References: Vancouver Style is adopted by this journal. References should be numbered consecutively in the order in which they are first mentioned in the text. Identify references in text, tables, and legends by Arabic numerals in parentheses.
Tables: Number tables consecutively in the order of their first citation in the text and supply a brief title for each. Do not use internal horizontal or vertical lines. Give each column a short or an abbreviated heading. Authors should place explanatory matter in footnotes, not in the heading. Explain all nonstandard abbreviations in footnotes, and use the following symbols, in sequence: *,#, †, ‡, •, ||, ?, **,##, ††, ‡‡ Be sure that each table is cited in the text. If you use data from another published or unpublished source, obtain permission and acknowledge that source fully.
Illustrations (Figures): Figures should be either professionally drawn and photographed, or submitted as photographic quality digital prints as electronic files of figures in a format (JPEG or GIF) that will produce high quality images in the Web version of the journal; authors should review the images of such files on a computer screen before submitting them to be sure they meet their own quality standards. For x-ray films, scans, and other diagnostic images, as well as pictures of pathology specimens or photomicrographs, send sharp, glossy, black-and-white or color photographic prints, usually 127 x 173 mm (5 x 7 inches). Letters, numbers, and symbols on figures should be clear and consistent throughout, and large enough to remain legible when the figure is reduced for publication. Figures should be made as self explanatory as possible, since many will be used directly in slide presentations.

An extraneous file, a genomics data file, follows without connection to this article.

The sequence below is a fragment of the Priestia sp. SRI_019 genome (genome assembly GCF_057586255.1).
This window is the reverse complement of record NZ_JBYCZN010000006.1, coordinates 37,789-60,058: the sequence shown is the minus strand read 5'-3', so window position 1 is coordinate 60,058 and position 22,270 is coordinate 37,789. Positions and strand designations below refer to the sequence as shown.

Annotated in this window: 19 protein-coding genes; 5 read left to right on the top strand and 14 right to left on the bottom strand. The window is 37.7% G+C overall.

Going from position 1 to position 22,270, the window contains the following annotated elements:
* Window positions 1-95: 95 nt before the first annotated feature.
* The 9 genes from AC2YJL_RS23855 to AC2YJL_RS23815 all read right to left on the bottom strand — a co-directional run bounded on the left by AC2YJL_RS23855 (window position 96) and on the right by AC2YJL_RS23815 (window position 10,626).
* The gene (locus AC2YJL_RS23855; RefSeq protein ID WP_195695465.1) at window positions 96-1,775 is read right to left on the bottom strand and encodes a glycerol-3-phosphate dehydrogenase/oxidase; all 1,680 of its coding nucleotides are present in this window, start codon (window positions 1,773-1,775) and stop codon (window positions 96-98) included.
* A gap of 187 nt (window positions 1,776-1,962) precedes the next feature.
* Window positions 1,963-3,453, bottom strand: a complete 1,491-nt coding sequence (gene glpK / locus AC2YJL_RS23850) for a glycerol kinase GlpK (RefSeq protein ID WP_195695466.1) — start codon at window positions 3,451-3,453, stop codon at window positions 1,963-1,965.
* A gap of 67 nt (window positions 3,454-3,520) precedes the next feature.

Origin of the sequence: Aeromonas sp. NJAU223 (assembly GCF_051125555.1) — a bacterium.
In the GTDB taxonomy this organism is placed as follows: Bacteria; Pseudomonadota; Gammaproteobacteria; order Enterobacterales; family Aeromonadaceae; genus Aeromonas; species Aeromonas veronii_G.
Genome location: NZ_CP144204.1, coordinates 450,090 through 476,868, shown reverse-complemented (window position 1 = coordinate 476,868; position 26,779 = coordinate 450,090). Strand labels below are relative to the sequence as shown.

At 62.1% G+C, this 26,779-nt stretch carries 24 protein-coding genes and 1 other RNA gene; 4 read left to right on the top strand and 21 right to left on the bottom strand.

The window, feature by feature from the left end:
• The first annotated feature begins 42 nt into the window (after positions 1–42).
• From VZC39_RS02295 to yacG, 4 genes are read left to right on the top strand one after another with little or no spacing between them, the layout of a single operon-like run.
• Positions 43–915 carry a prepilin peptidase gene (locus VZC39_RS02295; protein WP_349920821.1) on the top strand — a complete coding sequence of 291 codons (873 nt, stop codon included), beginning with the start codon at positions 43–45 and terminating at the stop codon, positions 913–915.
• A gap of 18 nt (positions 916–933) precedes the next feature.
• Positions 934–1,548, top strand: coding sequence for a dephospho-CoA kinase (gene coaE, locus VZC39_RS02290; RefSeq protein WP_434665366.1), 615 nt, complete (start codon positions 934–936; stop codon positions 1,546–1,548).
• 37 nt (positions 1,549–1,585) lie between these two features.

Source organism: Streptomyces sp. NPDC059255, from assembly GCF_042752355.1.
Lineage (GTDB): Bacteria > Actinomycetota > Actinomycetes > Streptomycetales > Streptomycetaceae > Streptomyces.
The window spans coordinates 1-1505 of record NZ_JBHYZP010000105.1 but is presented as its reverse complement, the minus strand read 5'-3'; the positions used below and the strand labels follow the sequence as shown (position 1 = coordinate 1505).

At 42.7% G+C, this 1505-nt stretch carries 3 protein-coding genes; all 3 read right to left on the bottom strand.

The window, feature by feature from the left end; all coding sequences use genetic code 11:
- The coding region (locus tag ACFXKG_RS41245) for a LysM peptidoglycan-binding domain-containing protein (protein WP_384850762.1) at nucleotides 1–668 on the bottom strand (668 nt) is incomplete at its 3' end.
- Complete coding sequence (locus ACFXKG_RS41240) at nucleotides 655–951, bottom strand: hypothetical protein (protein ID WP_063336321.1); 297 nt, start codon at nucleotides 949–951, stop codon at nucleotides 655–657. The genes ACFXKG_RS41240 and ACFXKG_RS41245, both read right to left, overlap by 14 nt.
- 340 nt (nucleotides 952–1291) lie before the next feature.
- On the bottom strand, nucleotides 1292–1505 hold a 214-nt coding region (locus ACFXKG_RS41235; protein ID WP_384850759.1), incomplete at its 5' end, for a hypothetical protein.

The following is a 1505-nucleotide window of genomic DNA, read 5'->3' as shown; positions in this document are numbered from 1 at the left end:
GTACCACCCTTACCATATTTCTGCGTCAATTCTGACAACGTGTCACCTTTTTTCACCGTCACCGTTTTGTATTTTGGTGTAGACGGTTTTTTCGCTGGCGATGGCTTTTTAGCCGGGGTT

Abbreviations and Symbols: Use only standard abbreviations; use of nonstandard abbreviations may result in rejection of manuscript with an assumption that, the script was not written with an aim to communicate the work with clarity. Avoid abbreviations in the title of the manuscript. The spelled out abbreviation followed by the abbreviation in parenthesis should be used on first mention unless the abbreviation is a standard unit of measurement.
Manuscript charges for submission, processing and publication: The journal does not charge for submission and processing of the manuscripts.
Category Specific Guidelines: All the general instructions are mandatory for these articles and may also have to follow the category specific guidelines wherever specific depending upon the study methodology and area of study. Word count should preferably be within 5000 counts.
Clinical & Epidemiological Research: This can include clinical trials, case series, case studies, surveys, statistical and population studies, ethno medicinal surveys, profiling etc. These should follow the following criteria’s wherever applicable:
|Type of Study||Guidelines|
|Randomized controlled trials||CONSORT|
|Studies of diagnostic accuracy||STARD|
|Systematic reviews and meta-analyses||PRISMA|
|Observational studies in epidemiology||STROBE|
|Meta-analyses of observational studies in epidemiology||MOOSE|